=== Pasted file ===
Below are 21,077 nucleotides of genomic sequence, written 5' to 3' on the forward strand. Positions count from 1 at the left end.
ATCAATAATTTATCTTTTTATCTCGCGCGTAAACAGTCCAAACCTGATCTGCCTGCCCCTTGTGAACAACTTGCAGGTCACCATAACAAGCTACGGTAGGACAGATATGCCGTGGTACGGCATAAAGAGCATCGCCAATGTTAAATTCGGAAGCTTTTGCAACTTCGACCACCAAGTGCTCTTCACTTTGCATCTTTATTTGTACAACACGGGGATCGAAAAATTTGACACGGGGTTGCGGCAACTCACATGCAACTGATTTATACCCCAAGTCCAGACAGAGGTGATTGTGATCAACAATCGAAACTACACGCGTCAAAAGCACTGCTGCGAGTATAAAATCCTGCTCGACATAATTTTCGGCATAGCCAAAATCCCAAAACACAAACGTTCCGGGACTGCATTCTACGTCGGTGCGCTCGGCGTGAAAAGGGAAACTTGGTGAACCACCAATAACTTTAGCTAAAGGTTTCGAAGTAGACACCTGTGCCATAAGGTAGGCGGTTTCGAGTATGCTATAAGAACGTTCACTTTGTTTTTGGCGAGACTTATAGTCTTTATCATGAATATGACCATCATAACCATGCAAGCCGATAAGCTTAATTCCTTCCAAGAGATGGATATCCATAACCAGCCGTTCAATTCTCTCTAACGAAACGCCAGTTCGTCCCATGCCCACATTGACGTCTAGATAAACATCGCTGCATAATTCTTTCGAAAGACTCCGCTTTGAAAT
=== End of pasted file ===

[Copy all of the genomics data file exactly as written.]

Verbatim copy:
Below are 21,077 nucleotides of genomic sequence, written 5' to 3' on the forward strand. Positions count from 1 at the left end.
ATCAATAATTTATCTTTTTATCTCGCGCGTAAACAGTCCAAACCTGATCTGCCTGCCCCTTGTGAACAACTTGCAGGTCACCATAACAAGCTACGGTAGGACAGATATGCCGTGGTACGGCATAAAGAGCATCGCCAATGTTAAATTCGGAAGCTTTTGCAACTTCGACCACCAAGTGCTCTTCACTTTGCATCTTTATTTGTACAACACGGGGATCGAAAAATTTGACACGGGGTTGCGGCAACTCACATGCAACTGATTTATACCCCAAGTCCAGACAGAGGTGATTGTGATCAACAATCGAAACTACACGCGTCAAAAGCACTGCTGCGAGTATAAAATCCTGCTCGACATAATTTTCGGCATAGCCAAAATCCCAAAACACAAACGTTCCGGGACTGCATTCTACGTCGGTGCGCTCGGCGTGAAAAGGGAAACTTGGTGAACCACCAATAACTTTAGCTAAAGGTTTCGAAGTAGACACCTGTGCCATAAGGTAGGCGGTTTCGAGTATGCTATAAGAACGTTCACTTTGTTTTTGGCGAGACTTATAGTCTTTATCATGAATATGACCATCATAACCATGCAAGCCGATAAGCTTAATTCCTTCCAAGAGATGGATATCCATAACCAGCCGTTCAATTCTCTCTAACGAAACGCCAGTTCGTCCCATGCCCACATTGACGTCTAGATAAACATCGCTGCATAATTCTTTCGAAAGACTCCGCTTTGAAAT